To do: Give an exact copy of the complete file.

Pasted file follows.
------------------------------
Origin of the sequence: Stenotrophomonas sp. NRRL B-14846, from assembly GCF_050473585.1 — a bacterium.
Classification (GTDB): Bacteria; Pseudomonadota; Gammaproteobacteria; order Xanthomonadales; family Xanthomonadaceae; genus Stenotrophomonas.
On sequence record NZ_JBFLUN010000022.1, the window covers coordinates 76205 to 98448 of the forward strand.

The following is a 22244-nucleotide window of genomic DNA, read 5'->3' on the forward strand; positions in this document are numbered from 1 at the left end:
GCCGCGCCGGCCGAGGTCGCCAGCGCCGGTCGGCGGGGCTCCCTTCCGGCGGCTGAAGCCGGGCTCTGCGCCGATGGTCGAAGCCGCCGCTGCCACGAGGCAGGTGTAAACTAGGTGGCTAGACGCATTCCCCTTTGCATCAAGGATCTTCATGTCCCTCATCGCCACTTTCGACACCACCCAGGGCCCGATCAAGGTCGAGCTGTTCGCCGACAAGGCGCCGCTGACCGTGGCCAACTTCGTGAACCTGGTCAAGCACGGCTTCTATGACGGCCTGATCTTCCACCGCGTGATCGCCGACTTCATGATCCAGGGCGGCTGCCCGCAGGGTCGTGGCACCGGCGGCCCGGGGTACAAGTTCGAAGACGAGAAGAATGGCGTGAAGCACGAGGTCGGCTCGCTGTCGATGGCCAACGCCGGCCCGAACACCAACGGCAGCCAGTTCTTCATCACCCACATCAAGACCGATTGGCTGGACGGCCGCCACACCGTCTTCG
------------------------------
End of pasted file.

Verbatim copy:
Origin of the sequence: Stenotrophomonas sp. NRRL B-14846, from assembly GCF_050473585.1 — a bacterium.
Classification (GTDB): Bacteria; Pseudomonadota; Gammaproteobacteria; order Xanthomonadales; family Xanthomonadaceae; genus Stenotrophomonas.
On sequence record NZ_JBFLUN010000022.1, the window covers coordinates 76205 to 98448 of the forward strand.

The following is a 22244-nucleotide window of genomic DNA, read 5'->3' on the forward strand; positions in this document are numbered from 1 at the left end:
GCCGCGCCGGCCGAGGTCGCCAGCGCCGGTCGGCGGGGCTCCCTTCCGGCGGCTGAAGCCGGGCTCTGCGCCGATGGTCGAAGCCGCCGCTGCCACGAGGCAGGTGTAAACTAGGTGGCTAGACGCATTCCCCTTTGCATCAAGGATCTTCATGTCCCTCATCGCCACTTTCGACACCACCCAGGGCCCGATCAAGGTCGAGCTGTTCGCCGACAAGGCGCCGCTGACCGTGGCCAACTTCGTGAACCTGGTCAAGCACGGCTTCTATGACGGCCTGATCTTCCACCGCGTGATCGCCGACTTCATGATCCAGGGCGGCTGCCCGCAGGGTCGTGGCACCGGCGGCCCGGGGTACAAGTTCGAAGACGAGAAGAATGGCGTGAAGCACGAGGTCGGCTCGCTGTCGATGGCCAACGCCGGCCCGAACACCAACGGCAGCCAGTTCTTCATCACCCACATCAAGACCGATTGGCTGGACGGCCGCCACACCGTCTTCG